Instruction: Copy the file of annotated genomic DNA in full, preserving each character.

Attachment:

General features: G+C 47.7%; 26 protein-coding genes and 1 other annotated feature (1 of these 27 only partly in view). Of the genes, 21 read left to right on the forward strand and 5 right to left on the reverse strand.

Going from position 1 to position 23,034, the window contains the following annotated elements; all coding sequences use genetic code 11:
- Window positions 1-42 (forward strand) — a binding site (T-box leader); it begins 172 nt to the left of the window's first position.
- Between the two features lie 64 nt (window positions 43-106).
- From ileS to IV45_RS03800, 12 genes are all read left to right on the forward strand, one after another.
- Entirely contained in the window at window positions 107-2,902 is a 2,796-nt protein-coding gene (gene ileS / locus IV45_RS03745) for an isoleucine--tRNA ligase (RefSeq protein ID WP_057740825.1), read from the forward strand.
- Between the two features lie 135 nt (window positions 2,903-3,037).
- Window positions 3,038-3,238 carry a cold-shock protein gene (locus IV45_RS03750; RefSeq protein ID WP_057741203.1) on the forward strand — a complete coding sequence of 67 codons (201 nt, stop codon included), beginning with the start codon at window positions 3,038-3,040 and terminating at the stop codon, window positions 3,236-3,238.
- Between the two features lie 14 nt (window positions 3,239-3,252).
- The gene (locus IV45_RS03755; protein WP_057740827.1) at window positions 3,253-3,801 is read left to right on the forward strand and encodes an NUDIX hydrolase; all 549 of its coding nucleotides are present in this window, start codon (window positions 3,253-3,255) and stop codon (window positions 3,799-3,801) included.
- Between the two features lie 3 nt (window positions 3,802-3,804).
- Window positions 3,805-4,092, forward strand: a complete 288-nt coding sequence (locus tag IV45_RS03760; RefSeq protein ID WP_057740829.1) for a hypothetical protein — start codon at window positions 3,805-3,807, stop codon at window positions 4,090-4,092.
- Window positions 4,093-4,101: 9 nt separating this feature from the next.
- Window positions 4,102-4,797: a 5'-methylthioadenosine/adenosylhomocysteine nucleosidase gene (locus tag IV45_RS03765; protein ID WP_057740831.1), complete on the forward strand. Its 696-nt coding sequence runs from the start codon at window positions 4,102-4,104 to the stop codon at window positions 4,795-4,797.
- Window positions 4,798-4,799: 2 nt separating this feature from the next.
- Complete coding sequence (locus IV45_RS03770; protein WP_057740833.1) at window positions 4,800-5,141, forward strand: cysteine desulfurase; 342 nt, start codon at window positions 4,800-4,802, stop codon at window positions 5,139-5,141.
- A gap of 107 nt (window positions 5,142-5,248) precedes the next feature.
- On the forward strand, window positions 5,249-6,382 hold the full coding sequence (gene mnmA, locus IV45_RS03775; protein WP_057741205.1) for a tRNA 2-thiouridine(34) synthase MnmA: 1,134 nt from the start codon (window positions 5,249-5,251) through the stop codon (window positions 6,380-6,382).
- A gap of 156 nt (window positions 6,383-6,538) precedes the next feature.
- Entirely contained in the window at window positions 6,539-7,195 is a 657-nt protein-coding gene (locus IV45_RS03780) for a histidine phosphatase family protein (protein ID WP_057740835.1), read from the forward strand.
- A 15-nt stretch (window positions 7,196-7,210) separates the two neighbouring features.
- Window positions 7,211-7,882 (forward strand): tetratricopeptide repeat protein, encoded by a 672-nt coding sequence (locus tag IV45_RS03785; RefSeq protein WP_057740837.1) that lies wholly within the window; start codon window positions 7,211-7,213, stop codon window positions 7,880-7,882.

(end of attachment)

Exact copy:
General features: G+C 47.7%; 26 protein-coding genes and 1 other annotated feature (1 of these 27 only partly in view). Of the genes, 21 read left to right on the forward strand and 5 right to left on the reverse strand.

Going from position 1 to position 23,034, the window contains the following annotated elements; all coding sequences use genetic code 11:
- Window positions 1-42 (forward strand) — a binding site (T-box leader); it begins 172 nt to the left of the window's first position.
- Between the two features lie 64 nt (window positions 43-106).
- From ileS to IV45_RS03800, 12 genes are all read left to right on the forward strand, one after another.
- Entirely contained in the window at window positions 107-2,902 is a 2,796-nt protein-coding gene (gene ileS / locus IV45_RS03745) for an isoleucine--tRNA ligase (RefSeq protein ID WP_057740825.1), read from the forward strand.
- Between the two features lie 135 nt (window positions 2,903-3,037).
- Window positions 3,038-3,238 carry a cold-shock protein gene (locus IV45_RS03750; RefSeq protein ID WP_057741203.1) on the forward strand — a complete coding sequence of 67 codons (201 nt, stop codon included), beginning with the start codon at window positions 3,038-3,040 and terminating at the stop codon, window positions 3,236-3,238.
- Between the two features lie 14 nt (window positions 3,239-3,252).
- The gene (locus IV45_RS03755; protein WP_057740827.1) at window positions 3,253-3,801 is read left to right on the forward strand and encodes an NUDIX hydrolase; all 549 of its coding nucleotides are present in this window, start codon (window positions 3,253-3,255) and stop codon (window positions 3,799-3,801) included.
- Between the two features lie 3 nt (window positions 3,802-3,804).
- Window positions 3,805-4,092, forward strand: a complete 288-nt coding sequence (locus tag IV45_RS03760; RefSeq protein ID WP_057740829.1) for a hypothetical protein — start codon at window positions 3,805-3,807, stop codon at window positions 4,090-4,092.
- Window positions 4,093-4,101: 9 nt separating this feature from the next.
- Window positions 4,102-4,797: a 5'-methylthioadenosine/adenosylhomocysteine nucleosidase gene (locus tag IV45_RS03765; protein ID WP_057740831.1), complete on the forward strand. Its 696-nt coding sequence runs from the start codon at window positions 4,102-4,104 to the stop codon at window positions 4,795-4,797.
- Window positions 4,798-4,799: 2 nt separating this feature from the next.
- Complete coding sequence (locus IV45_RS03770; protein WP_057740833.1) at window positions 4,800-5,141, forward strand: cysteine desulfurase; 342 nt, start codon at window positions 4,800-4,802, stop codon at window positions 5,139-5,141.
- A gap of 107 nt (window positions 5,142-5,248) precedes the next feature.
- On the forward strand, window positions 5,249-6,382 hold the full coding sequence (gene mnmA, locus IV45_RS03775; protein WP_057741205.1) for a tRNA 2-thiouridine(34) synthase MnmA: 1,134 nt from the start codon (window positions 5,249-5,251) through the stop codon (window positions 6,380-6,382).
- A gap of 156 nt (window positions 6,383-6,538) precedes the next feature.
- Entirely contained in the window at window positions 6,539-7,195 is a 657-nt protein-coding gene (locus IV45_RS03780) for a histidine phosphatase family protein (protein ID WP_057740835.1), read from the forward strand.
- A 15-nt stretch (window positions 7,196-7,210) separates the two neighbouring features.
- Window positions 7,211-7,882 (forward strand): tetratricopeptide repeat protein, encoded by a 672-nt coding sequence (locus tag IV45_RS03785; RefSeq protein WP_057740837.1) that lies wholly within the window; start codon window positions 7,211-7,213, stop codon window positions 7,880-7,882.